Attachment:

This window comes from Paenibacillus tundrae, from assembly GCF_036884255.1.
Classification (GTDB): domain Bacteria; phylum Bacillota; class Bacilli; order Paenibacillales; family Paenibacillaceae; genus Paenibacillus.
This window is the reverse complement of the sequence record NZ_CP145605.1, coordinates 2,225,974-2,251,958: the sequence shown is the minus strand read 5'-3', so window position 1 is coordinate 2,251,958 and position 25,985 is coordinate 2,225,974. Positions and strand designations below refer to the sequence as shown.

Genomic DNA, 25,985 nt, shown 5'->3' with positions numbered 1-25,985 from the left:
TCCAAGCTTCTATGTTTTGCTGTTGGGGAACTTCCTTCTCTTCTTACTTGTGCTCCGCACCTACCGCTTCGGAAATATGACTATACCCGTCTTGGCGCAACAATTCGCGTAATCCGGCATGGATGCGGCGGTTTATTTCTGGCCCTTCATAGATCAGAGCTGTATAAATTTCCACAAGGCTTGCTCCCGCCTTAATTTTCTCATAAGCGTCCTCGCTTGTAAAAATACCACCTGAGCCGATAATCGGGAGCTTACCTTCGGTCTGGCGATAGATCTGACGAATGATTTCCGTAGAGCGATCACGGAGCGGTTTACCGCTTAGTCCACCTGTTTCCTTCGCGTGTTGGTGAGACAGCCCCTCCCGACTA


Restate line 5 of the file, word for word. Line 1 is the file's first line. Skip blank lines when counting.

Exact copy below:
TCCAAGCTTCTATGTTTTGCTGTTGGGGAACTTCCTTCTCTTCTTACTTGTGCTCCGCACCTACCGCTTCGGAAATATGACTATACCCGTCTTGGCGCAACAATTCGCGTAATCCGGCATGGATGCGGCGGTTTATTTCTGGCCCTTCATAGATCAGAGCTGTATAAATTTCCACAAGGCTTGCTCCCGCCTTAATTTTCTCATAAGCGTCCTCGCTTGTAAAAATACCACCTGAGCCGATAATCGGGAGCTTACCTTCGGTCTGGCGATAGATCTGACGAATGATTTCCGTAGAGCGATCACGGAGCGGTTTACCGCTTAGTCCACCTGTTTCCTTCGCGTGTTGGTGAGACAGCCCCTCCCGACTA